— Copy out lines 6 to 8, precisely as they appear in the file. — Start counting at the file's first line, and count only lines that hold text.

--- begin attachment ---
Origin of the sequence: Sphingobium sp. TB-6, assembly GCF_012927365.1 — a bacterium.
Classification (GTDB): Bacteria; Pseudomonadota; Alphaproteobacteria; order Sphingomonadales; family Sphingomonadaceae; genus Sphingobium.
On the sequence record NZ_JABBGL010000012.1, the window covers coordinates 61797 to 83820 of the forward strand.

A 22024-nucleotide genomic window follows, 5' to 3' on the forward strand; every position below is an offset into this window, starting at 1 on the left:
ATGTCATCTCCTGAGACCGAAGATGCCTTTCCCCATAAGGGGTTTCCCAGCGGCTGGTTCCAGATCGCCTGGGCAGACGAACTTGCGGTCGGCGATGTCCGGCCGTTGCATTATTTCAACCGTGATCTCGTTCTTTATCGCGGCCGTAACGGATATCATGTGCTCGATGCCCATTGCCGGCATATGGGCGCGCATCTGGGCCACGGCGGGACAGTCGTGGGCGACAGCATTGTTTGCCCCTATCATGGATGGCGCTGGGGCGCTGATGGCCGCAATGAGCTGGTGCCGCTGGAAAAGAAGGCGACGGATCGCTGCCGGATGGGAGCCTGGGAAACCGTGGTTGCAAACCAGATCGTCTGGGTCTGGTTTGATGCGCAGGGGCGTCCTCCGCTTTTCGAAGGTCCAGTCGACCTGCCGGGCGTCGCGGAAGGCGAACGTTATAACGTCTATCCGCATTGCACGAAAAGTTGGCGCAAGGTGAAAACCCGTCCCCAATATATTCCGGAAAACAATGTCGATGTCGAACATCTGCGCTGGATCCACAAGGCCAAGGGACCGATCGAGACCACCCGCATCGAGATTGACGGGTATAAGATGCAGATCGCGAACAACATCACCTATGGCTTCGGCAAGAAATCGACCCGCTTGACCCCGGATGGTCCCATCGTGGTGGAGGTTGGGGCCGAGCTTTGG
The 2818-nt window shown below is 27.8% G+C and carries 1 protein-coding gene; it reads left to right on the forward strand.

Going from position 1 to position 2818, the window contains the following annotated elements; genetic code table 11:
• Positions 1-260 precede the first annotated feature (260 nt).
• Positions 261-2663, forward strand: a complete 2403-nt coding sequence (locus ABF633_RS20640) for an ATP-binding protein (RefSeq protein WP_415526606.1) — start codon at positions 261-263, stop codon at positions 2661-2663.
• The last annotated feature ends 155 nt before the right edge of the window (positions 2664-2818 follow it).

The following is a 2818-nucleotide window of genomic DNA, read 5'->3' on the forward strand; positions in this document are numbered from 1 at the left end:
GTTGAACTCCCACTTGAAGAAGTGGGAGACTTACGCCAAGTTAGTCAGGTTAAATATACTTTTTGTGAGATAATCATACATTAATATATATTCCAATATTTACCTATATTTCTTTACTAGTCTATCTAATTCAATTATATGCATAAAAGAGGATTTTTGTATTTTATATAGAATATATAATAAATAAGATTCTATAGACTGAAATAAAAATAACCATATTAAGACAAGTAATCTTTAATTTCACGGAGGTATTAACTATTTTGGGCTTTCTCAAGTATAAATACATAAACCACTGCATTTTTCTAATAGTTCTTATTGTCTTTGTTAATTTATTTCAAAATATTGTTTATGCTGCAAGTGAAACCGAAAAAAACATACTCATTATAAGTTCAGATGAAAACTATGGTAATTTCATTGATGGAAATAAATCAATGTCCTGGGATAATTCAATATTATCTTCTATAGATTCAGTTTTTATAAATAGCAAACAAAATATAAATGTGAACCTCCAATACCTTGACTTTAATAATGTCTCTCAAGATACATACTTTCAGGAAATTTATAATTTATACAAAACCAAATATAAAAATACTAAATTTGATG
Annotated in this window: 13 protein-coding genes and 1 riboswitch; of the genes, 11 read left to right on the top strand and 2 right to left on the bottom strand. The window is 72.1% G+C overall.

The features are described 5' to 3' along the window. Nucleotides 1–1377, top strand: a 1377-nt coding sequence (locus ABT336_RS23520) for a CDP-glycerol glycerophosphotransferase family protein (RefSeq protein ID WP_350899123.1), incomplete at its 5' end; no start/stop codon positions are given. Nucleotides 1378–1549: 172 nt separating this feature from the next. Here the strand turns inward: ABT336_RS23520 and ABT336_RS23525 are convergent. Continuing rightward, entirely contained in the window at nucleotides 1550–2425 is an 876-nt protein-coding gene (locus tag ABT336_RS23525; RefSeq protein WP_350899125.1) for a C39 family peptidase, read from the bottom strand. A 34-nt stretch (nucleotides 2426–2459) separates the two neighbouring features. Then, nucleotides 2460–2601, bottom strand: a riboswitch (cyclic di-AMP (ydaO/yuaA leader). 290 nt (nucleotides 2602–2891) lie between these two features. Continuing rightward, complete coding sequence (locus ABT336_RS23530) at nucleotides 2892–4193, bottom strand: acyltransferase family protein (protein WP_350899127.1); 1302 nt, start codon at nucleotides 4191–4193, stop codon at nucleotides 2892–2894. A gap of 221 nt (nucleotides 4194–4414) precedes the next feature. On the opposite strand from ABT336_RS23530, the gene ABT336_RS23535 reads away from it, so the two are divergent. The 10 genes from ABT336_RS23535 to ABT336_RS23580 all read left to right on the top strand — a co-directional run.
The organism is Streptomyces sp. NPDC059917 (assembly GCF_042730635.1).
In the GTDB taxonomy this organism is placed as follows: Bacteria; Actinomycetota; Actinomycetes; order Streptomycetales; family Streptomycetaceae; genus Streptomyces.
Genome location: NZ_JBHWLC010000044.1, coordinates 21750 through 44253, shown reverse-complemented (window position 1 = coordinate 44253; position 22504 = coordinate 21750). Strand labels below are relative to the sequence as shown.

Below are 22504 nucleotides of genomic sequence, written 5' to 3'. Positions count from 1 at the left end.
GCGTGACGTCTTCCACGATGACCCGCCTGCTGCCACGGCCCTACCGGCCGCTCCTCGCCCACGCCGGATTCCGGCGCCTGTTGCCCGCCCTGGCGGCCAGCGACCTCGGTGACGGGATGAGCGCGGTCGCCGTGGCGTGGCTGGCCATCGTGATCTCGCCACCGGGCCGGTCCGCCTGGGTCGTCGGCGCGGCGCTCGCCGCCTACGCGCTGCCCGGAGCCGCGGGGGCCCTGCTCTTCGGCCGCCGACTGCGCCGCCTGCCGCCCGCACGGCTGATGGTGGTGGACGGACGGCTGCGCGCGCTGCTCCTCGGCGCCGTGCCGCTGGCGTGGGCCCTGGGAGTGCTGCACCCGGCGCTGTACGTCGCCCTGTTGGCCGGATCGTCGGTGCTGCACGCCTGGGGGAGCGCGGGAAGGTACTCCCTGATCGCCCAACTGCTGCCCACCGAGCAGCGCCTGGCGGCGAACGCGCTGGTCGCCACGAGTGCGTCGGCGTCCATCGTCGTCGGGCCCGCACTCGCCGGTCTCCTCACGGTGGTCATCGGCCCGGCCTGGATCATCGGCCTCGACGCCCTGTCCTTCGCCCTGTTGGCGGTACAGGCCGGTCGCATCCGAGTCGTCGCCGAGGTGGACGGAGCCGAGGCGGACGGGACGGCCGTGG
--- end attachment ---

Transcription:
The 2818-nt window shown below is 27.8% G+C and carries 1 protein-coding gene; it reads left to right on the forward strand.

Going from position 1 to position 2818, the window contains the following annotated elements; genetic code table 11:
• Positions 1-260 precede the first annotated feature (260 nt).